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March 21 , 2005
Turkish journalist Birand visits as Halle Fellow
Lailee Mendelson is communications specialist for the Office of International Affairs.
Later this year, Turkey will begin accession talks with the European Union (EU), hoping to realize its 1963 bid to become a political and economic part of Europe. Turkish membership would carry enormous social, economic and geographic implications for the EU’s current 25 member states. If admitted, Turkey not only would be the largest member, but it also would be a predominantly Muslim nation in a union whose member states already are struggling to integrate their growing Muslim minorities. A European Turkey also would push the EU’s borders eastward to Iran, Iraq and Syria.
Mehmet Ali Birand, Turkey’s most internationally prominent journalist and commentator, will be at Emory March 21–22 as a Halle Institute Distinguished Fellow to discuss these issues and more. Birand hosts two of Turkey’s most popular current affairs and news programs and is chief anchor and member of the board of CNN Turk.
In addition to visiting classes and recording interviews with Emory faculty and students for broadcast in Turkey, Birand will speak on “Turkey, Europe and the United States,” Monday, March 21, at 7:30 p.m. in Gambrell Hall’s Tull Auditorium. The lecture is expected to draw attendance from Atlanta’s Turkish community, which numbers more than 3,000. Birand will discuss Turkey’s relations both with the EU and the United States—particularly in the wake of the war in Iraq, during which the Turkish government refused to allow the U.S. military to launch its ground war from Turkish territory.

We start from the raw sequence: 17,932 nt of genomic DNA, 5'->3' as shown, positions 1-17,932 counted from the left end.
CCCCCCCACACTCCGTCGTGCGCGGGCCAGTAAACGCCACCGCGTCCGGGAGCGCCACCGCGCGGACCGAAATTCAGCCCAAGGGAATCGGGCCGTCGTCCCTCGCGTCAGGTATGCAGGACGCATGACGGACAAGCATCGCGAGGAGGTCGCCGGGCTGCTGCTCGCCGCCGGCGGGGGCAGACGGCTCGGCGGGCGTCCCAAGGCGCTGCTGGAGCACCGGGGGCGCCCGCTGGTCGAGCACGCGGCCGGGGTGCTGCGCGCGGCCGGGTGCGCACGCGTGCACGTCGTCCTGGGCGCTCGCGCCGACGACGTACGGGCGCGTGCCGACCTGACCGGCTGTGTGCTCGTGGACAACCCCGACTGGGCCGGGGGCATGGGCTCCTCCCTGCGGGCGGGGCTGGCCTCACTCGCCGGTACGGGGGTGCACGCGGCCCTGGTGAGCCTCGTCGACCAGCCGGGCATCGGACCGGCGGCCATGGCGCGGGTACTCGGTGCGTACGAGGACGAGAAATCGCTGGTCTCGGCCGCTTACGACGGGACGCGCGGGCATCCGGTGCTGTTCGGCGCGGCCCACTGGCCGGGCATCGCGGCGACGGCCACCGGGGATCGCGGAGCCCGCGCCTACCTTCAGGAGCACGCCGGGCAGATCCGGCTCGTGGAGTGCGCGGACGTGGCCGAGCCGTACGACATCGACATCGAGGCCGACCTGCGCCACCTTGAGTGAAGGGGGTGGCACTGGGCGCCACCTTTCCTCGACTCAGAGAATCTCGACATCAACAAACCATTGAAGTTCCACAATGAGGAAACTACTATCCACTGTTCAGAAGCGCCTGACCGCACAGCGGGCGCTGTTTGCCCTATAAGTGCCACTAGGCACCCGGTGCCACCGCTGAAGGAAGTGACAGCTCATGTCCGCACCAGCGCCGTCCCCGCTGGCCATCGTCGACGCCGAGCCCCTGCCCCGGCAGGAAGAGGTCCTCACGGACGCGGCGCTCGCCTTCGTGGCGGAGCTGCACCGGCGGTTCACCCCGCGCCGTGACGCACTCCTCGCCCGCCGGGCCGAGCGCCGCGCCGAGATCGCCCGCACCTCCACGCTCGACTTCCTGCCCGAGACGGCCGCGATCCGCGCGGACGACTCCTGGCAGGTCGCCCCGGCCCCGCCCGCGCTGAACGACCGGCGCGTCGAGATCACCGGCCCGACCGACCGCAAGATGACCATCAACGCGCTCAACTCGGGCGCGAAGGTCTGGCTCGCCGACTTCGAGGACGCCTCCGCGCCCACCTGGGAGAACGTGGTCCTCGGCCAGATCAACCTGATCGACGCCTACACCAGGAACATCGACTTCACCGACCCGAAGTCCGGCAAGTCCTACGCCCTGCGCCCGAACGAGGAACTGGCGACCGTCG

In addition to hosting CNN Turk’s daily “Headline,” Birand is widely known across Turkey as the anchor of the popular weekly show “The 32nd Day,” a news program he has produced since 1985 and in which he has interviewed such world leaders as former German Chancellor Helmut Kohl, French presidents Francois Mitterrand and Jacques Chirac, King Hussein and King Abdullah of Jordan, former Russian president Boris Yeltsin, and Israeli prime ministers Yitzhak Rabin and Shimon Peres, among others.
Birand stepped out from the byline and into the headlines in 1998 when he was fired from the daily Sabah after military officials claimed that he was on the payroll of the outlawed Kurdistan Workers’ Party (PKK), an allegation Birand denied. Other journalists in Turkey claimed the firing was a state reprisal for Birand’s criticisms of government policies against Turkey’s restive Kurdish population in the south.
Birand began his career in Turkey’s leading newspaper Millyet, becoming its European editor in 1972 and reporting from Brussels on the EU and NATO. In 1984, he became Millyet’s bureau chief in Moscow. Birand has received 40 national and international awards, including the Council of Europe’s award for “Best Reporting,” and he is a Chevalier de l’Ordre National du Mérite of the French Republic. He is the author of eight books (translated into English, German and Greek) on Turkish domestic and international politics, including topics such as relations with the EU, structure of the Turkish army, the Sept. 12 military coup, the Kurdish problem, and Cyprus and Turkish-Greek relations.
For more information on Birand’s visit, contact the Halle Institute at 404-727-7504.